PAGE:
I do not know what guarantees the Government have against this sort of dumping, because at the present time, for reasons I will give in a moment, the costs between the two countries are not all that out of line. On the official exchange rates Japanese costs are not all that below Lancashire costs. Some people say they are actually higher. But so long as they can use special exchange rates they can always get under the Lancashire price with export subsidies and we must expect them to do so ruthlessly. We know how close is the tie-up between the Japanese manufacturing and export interests on the one hand and the Japanese Government on the other.

One has to deal with the motive of the Government in entering into this Agreement. We have had the statement of the Economic Secretary, and last week-end, when he was opening the North-Western Conservative Party area headquarters, in Manchester, Lord Woolton had something to say about this Agreement. One result of the Agreement is that the headquarters will not find any customers. But his statement, and that of the Minister of State, Board of Trade, who also spoke about the Japanese Agreement when in the Midlands, were described in the "Manchester Guardian" as "soothing syrup." That paper said: The trouble is that both of them made the dose too strong. Indeed, it tasted suspiciously like whitewash. It went on: Listening to Lord Woolton one might suppose this Agreement to be a wonderful thing, hardly less important in history than the Ottawa Agreement of blessed memory. In that connection, we notice that the hon. Gentleman the Member for Preston, North (Mr. J. Amery) has actually signed the wishy-washy Amendment which has been put down by Conservative Members representing Lancashire constituencies.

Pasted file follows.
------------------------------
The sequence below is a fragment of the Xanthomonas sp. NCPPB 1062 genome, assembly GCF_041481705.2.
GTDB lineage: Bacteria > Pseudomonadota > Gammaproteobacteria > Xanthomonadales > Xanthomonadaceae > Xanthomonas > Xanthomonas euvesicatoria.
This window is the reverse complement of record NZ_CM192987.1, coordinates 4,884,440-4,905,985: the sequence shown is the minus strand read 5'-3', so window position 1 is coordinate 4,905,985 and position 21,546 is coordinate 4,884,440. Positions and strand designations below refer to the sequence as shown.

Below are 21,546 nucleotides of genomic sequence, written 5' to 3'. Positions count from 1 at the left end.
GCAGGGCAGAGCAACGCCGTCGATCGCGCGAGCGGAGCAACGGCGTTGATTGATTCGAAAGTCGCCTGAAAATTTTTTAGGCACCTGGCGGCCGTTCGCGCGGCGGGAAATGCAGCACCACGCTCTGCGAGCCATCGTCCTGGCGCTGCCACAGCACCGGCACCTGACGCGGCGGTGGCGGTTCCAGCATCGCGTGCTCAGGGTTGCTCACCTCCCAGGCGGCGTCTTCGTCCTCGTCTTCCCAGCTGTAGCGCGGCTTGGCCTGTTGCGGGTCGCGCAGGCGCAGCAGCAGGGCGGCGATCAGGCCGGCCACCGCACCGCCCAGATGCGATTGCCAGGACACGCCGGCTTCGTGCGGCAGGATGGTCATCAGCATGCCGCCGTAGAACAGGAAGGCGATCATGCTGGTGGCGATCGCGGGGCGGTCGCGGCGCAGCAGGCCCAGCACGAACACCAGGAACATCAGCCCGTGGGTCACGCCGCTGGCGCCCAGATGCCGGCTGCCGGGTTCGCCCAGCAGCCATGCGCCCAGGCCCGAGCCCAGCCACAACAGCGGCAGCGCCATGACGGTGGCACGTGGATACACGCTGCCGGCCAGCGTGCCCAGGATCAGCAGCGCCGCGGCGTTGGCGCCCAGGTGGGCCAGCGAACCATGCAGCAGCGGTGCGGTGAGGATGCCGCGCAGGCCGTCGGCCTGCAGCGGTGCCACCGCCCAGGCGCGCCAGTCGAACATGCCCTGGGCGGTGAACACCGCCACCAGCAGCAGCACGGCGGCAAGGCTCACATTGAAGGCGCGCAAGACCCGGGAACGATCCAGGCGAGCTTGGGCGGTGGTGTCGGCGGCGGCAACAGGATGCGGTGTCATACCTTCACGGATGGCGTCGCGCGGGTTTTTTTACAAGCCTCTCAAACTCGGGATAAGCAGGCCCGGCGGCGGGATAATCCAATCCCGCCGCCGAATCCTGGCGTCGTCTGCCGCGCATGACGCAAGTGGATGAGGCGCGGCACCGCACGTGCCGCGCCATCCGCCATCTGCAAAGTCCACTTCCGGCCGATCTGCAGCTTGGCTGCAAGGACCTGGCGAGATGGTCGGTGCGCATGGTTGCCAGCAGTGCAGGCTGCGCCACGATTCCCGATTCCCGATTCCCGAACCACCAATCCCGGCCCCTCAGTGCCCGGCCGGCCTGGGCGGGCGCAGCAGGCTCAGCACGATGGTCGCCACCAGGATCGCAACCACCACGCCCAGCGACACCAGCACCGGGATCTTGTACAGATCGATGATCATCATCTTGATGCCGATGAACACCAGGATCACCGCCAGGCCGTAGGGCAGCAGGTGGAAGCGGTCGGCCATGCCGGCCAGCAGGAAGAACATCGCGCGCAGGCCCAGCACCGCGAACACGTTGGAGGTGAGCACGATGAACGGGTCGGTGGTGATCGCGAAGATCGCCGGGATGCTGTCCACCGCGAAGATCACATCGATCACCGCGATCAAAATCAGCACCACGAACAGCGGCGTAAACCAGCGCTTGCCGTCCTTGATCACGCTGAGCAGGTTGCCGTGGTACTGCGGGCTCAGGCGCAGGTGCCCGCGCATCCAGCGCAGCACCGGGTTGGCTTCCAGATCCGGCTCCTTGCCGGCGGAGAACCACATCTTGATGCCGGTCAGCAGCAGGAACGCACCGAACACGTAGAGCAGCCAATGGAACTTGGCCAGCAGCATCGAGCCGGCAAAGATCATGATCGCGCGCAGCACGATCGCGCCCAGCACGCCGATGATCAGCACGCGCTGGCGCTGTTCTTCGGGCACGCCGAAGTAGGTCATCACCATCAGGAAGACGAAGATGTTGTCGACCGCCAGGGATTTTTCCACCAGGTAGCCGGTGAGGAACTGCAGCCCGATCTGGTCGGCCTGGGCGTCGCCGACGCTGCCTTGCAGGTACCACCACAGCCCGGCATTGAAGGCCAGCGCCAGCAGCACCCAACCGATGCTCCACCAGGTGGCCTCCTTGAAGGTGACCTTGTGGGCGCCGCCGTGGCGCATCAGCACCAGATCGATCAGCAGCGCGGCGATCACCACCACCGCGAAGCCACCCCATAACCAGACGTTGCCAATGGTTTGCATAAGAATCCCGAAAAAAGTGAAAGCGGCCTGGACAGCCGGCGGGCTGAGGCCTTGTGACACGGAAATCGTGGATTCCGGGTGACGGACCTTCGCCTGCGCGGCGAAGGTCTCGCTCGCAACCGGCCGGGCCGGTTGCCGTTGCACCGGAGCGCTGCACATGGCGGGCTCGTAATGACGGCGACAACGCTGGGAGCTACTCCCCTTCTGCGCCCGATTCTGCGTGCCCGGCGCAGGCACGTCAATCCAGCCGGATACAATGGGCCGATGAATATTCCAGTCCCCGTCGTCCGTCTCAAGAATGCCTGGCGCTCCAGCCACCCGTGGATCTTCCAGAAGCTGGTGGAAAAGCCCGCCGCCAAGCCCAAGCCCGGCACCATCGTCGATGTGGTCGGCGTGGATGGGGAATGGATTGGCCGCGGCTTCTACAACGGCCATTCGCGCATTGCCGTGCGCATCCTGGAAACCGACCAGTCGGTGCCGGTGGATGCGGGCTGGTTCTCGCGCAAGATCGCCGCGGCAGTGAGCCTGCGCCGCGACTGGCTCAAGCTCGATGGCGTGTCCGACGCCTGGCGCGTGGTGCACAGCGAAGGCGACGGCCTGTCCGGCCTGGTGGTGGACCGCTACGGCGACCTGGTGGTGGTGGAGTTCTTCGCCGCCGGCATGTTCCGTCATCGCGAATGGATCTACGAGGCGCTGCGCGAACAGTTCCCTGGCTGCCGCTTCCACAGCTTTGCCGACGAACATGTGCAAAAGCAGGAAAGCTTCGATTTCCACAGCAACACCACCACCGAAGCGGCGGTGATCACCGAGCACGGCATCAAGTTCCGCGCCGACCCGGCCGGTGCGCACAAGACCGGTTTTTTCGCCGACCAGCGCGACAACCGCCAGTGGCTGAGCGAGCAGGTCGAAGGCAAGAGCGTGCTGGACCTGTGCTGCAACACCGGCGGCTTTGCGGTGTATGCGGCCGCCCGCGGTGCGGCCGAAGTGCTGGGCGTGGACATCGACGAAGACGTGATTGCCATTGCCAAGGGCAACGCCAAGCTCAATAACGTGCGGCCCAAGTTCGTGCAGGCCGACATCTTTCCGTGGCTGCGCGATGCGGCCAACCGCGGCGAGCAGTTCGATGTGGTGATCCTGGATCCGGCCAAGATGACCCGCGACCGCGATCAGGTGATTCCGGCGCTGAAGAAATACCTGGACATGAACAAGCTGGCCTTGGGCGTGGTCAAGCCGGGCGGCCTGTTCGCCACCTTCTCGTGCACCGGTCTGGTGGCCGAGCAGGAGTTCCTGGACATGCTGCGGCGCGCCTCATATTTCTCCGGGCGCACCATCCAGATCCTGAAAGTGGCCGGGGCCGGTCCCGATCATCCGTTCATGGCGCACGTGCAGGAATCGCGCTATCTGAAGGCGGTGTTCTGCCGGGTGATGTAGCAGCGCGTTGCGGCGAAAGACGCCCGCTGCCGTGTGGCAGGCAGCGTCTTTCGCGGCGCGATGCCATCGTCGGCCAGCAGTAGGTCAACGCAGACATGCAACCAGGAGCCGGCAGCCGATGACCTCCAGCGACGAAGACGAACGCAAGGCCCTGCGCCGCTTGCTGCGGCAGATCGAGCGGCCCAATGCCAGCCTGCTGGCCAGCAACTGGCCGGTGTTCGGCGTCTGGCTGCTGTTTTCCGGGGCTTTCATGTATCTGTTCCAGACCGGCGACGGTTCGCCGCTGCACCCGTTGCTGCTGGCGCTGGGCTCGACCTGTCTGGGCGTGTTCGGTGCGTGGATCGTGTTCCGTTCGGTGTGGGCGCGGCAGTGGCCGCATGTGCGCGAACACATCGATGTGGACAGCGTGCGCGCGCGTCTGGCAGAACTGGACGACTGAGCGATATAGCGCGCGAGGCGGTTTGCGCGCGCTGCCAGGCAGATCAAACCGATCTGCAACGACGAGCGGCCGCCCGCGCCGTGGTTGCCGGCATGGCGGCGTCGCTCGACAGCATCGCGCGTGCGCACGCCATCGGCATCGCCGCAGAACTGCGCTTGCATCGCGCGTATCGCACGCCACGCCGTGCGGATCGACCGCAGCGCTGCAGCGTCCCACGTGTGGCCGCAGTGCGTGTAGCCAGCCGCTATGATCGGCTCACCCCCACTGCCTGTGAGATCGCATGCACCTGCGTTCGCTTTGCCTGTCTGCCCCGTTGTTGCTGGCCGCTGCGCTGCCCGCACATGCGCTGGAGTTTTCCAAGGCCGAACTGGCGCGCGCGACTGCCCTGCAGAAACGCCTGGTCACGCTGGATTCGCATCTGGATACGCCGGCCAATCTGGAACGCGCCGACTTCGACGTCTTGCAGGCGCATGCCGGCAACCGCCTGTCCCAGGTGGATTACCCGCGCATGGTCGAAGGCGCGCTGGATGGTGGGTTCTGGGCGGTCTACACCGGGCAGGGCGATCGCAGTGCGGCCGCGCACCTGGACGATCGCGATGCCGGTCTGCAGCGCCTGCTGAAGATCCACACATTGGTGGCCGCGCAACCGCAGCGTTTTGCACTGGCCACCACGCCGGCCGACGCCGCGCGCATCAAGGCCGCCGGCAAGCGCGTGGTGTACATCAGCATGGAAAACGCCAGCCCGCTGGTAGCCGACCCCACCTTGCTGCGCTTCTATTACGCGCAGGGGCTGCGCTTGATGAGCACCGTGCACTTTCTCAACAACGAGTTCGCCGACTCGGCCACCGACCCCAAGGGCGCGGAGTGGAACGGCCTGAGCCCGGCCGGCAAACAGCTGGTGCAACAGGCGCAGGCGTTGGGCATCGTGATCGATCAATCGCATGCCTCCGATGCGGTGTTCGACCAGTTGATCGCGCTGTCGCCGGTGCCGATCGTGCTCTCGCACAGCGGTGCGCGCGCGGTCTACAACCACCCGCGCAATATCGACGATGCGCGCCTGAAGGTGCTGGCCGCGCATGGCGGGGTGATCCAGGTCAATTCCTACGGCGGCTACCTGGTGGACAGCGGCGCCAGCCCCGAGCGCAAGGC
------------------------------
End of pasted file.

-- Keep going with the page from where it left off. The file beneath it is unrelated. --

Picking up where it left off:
So far, we will agree that the motive is to maintain Japanese purchasing power for sterling area commodities. But what is the reason for the deficit? The first reason is the monstrous inflation in the Japanese economy resulting from, to some extent at any rate, American military expenditure in Japan to the tune of 500 million dollars in the last three years. This inflation has allowed a spending spree on consumer goods. The "Economist" noted that this emergency sustenance has enabled and encouraged the Japanese, in 1953, to import luxury goods and now Lancashire is in a mess as a result.

Then, again, there has been the relations between Japan and Australia. We all know that the present Australian Government removed controls and that imports from Japan have risen several times above the previous level. Then Australia faced a balance-of-payments crisis and cut down her imports from Japan. One result was that Japan ran into a serious deficit with Australia. I believe that in the first nine months Australia sold £52 million worth of imports to Japan and Japan sold only £2 million worth to Australia.